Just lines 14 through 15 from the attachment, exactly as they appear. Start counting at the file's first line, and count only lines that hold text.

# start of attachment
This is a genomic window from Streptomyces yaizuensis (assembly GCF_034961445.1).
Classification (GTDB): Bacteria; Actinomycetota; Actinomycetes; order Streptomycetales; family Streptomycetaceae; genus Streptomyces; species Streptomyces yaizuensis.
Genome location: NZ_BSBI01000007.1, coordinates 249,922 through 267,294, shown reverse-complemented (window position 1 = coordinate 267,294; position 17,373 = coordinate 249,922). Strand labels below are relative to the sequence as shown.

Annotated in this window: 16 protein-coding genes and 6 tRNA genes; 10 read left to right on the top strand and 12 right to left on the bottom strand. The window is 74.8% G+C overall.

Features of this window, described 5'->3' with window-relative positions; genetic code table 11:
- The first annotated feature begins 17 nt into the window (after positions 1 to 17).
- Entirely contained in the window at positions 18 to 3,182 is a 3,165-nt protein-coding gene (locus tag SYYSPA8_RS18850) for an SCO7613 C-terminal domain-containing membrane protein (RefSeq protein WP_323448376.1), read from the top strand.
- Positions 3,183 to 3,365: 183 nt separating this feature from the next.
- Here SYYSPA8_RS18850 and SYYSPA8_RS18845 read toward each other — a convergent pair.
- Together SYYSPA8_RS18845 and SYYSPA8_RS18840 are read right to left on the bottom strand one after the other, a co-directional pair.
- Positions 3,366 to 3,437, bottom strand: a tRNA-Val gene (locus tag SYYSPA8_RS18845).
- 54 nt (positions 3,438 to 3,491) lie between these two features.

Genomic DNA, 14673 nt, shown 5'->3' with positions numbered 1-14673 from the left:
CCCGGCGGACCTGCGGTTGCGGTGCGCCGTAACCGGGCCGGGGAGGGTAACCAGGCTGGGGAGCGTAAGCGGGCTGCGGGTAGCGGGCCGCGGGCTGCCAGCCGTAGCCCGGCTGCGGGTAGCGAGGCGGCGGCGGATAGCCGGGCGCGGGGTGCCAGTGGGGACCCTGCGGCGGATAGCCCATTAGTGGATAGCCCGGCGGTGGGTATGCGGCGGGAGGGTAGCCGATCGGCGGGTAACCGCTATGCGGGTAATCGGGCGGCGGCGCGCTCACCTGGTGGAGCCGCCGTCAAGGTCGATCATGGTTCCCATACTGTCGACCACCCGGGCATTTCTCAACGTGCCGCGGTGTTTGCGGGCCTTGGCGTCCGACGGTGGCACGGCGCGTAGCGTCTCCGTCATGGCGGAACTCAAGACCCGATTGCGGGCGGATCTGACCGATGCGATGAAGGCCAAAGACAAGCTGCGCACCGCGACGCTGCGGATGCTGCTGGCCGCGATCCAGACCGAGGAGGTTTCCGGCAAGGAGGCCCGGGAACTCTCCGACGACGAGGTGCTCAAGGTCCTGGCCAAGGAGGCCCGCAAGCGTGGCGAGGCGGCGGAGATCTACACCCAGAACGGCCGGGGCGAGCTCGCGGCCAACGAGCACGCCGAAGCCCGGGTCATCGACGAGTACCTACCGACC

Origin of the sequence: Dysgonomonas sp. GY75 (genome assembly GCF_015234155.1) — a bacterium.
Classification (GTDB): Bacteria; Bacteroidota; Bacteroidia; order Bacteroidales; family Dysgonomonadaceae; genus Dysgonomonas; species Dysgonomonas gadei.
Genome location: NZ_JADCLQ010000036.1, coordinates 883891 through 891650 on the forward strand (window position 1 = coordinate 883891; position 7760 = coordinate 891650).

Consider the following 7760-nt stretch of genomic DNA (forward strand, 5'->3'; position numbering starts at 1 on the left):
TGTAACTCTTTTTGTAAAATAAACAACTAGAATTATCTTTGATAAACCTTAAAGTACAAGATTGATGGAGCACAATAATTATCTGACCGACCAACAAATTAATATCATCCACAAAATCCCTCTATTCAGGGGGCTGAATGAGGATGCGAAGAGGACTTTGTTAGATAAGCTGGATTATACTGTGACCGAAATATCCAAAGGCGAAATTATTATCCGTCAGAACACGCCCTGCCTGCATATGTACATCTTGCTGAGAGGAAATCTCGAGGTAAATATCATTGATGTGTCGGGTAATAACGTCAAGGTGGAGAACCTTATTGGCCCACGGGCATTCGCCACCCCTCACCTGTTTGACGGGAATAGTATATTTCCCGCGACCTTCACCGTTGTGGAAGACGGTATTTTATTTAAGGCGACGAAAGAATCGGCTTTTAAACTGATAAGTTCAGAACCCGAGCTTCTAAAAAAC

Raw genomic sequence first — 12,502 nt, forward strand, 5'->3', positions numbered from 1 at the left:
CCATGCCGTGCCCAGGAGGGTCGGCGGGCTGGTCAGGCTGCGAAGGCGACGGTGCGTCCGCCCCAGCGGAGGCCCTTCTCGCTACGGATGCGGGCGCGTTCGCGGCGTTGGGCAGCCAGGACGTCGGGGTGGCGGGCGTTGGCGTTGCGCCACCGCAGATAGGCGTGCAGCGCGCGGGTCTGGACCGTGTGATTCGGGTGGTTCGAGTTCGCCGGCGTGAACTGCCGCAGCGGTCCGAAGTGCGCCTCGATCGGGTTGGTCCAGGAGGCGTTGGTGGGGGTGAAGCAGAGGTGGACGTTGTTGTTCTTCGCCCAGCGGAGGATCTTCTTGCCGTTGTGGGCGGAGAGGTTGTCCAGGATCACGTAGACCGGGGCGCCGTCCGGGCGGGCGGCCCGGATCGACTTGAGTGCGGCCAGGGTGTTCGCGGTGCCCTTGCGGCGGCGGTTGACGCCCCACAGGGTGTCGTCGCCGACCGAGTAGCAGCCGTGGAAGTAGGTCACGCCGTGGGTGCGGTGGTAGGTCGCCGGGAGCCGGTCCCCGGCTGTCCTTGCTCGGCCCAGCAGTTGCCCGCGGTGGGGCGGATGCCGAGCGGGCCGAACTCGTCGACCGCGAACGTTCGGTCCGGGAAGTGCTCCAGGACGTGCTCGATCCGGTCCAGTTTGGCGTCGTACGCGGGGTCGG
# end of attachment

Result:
CCCGGCGGACCTGCGGTTGCGGTGCGCCGTAACCGGGCCGGGGAGGGTAACCAGGCTGGGGAGCGTAAGCGGGCTGCGGGTAGCGGGCCGCGGGCTGCCAGCCGTAGCCCGGCTGCGGGTAGCGAGGCGGCGGCGGATAGCCGGGCGCGGGGTGCCAGTGGGGACCCTGCGGCGGATAGCCCATTAGTGGATAGCCCGGCGGTGGGTATGCGGCGGGAGGGTAGCCGATCGGCGGGTAACCGCTATGCGGGTAATCGGGCGGCGGCGCGCTCACCTGGTGGAGCCGCCGTCAAGGTCGATCATGGTTCCCATACTGTCGACCACCCGGGCATTTCTCAACGTGCCGCGGTGTTTGCGGGCCTTGGCGTCCGACGGTGGCACGGCGCGTAGCGTCTCCGTCATGGCGGAACTCAAGACCCGATTGCGGGCGGATCTGACCGATGCGATGAAGGCCAAAGACAAGCTGCGCACCGCGACGCTGCGGATGCTGCTGGCCGCGATCCAGACCGAGGAGGTTTCCGGCAAGGAGGCCCGGGAACTCTCCGACGACGAGGTGCTCAAGGTCCTGGCCAAGGAGGCCCGCAAGCGTGGCGAGGCGGCGGAGATCTACACCCAGAACGGCCGGGGCGAGCTCGCGGCCAACGAGCACGCCGAAGCCCGGGTCATCGACGAGTACCTACCGACC

Origin of the sequence: Dysgonomonas sp. GY75 (genome assembly GCF_015234155.1) — a bacterium.